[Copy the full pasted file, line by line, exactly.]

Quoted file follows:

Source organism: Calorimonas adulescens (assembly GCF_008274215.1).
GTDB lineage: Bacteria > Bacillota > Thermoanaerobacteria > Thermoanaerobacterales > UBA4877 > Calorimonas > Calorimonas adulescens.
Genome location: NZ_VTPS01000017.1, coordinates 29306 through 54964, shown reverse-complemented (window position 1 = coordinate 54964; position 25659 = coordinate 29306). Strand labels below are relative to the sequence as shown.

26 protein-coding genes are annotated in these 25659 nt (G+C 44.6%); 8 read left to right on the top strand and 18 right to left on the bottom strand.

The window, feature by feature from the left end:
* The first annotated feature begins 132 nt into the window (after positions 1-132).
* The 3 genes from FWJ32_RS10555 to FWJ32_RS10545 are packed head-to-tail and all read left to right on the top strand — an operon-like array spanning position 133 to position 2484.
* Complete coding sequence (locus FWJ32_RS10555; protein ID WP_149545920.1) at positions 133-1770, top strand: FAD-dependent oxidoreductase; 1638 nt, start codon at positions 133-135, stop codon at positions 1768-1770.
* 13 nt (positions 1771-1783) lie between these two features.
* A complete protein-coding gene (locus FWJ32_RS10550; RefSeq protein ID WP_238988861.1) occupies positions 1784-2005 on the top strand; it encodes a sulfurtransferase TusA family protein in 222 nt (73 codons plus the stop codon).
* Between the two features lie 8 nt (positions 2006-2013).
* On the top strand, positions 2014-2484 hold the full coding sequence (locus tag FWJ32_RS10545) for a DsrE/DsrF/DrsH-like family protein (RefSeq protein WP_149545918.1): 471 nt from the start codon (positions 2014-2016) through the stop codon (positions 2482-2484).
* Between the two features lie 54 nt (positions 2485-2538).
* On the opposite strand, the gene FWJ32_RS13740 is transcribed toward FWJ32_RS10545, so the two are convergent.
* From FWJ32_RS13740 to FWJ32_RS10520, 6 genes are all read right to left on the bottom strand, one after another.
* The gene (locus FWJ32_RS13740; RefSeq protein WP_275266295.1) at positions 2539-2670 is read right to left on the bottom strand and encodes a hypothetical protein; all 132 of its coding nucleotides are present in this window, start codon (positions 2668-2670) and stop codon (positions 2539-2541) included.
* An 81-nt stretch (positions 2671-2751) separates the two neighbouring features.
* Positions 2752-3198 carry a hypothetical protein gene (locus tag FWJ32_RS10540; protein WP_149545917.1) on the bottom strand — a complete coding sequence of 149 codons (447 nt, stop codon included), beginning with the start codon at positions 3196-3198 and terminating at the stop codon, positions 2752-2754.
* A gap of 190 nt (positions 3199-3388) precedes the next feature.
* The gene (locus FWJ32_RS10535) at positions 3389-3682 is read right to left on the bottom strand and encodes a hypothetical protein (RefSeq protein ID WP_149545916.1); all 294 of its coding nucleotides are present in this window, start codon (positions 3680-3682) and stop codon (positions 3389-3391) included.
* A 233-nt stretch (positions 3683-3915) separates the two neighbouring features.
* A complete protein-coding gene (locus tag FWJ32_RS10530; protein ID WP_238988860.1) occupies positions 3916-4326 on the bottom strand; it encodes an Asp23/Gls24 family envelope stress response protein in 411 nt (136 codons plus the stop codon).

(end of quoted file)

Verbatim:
Source organism: Calorimonas adulescens (assembly GCF_008274215.1).
GTDB lineage: Bacteria > Bacillota > Thermoanaerobacteria > Thermoanaerobacterales > UBA4877 > Calorimonas > Calorimonas adulescens.
Genome location: NZ_VTPS01000017.1, coordinates 29306 through 54964, shown reverse-complemented (window position 1 = coordinate 54964; position 25659 = coordinate 29306). Strand labels below are relative to the sequence as shown.

26 protein-coding genes are annotated in these 25659 nt (G+C 44.6%); 8 read left to right on the top strand and 18 right to left on the bottom strand.

The window, feature by feature from the left end:
* The first annotated feature begins 132 nt into the window (after positions 1-132).
* The 3 genes from FWJ32_RS10555 to FWJ32_RS10545 are packed head-to-tail and all read left to right on the top strand — an operon-like array spanning position 133 to position 2484.
* Complete coding sequence (locus FWJ32_RS10555; protein ID WP_149545920.1) at positions 133-1770, top strand: FAD-dependent oxidoreductase; 1638 nt, start codon at positions 133-135, stop codon at positions 1768-1770.
* 13 nt (positions 1771-1783) lie between these two features.
* A complete protein-coding gene (locus FWJ32_RS10550; RefSeq protein ID WP_238988861.1) occupies positions 1784-2005 on the top strand; it encodes a sulfurtransferase TusA family protein in 222 nt (73 codons plus the stop codon).
* Between the two features lie 8 nt (positions 2006-2013).
* On the top strand, positions 2014-2484 hold the full coding sequence (locus tag FWJ32_RS10545) for a DsrE/DsrF/DrsH-like family protein (RefSeq protein WP_149545918.1): 471 nt from the start codon (positions 2014-2016) through the stop codon (positions 2482-2484).
* Between the two features lie 54 nt (positions 2485-2538).
* On the opposite strand, the gene FWJ32_RS13740 is transcribed toward FWJ32_RS10545, so the two are convergent.
* From FWJ32_RS13740 to FWJ32_RS10520, 6 genes are all read right to left on the bottom strand, one after another.
* The gene (locus FWJ32_RS13740; RefSeq protein WP_275266295.1) at positions 2539-2670 is read right to left on the bottom strand and encodes a hypothetical protein; all 132 of its coding nucleotides are present in this window, start codon (positions 2668-2670) and stop codon (positions 2539-2541) included.
* An 81-nt stretch (positions 2671-2751) separates the two neighbouring features.
* Positions 2752-3198 carry a hypothetical protein gene (locus tag FWJ32_RS10540; protein WP_149545917.1) on the bottom strand — a complete coding sequence of 149 codons (447 nt, stop codon included), beginning with the start codon at positions 3196-3198 and terminating at the stop codon, positions 2752-2754.
* A gap of 190 nt (positions 3199-3388) precedes the next feature.
* The gene (locus FWJ32_RS10535) at positions 3389-3682 is read right to left on the bottom strand and encodes a hypothetical protein (RefSeq protein ID WP_149545916.1); all 294 of its coding nucleotides are present in this window, start codon (positions 3680-3682) and stop codon (positions 3389-3391) included.
* A 233-nt stretch (positions 3683-3915) separates the two neighbouring features.
* A complete protein-coding gene (locus tag FWJ32_RS10530; protein ID WP_238988860.1) occupies positions 3916-4326 on the bottom strand; it encodes an Asp23/Gls24 family envelope stress response protein in 411 nt (136 codons plus the stop codon).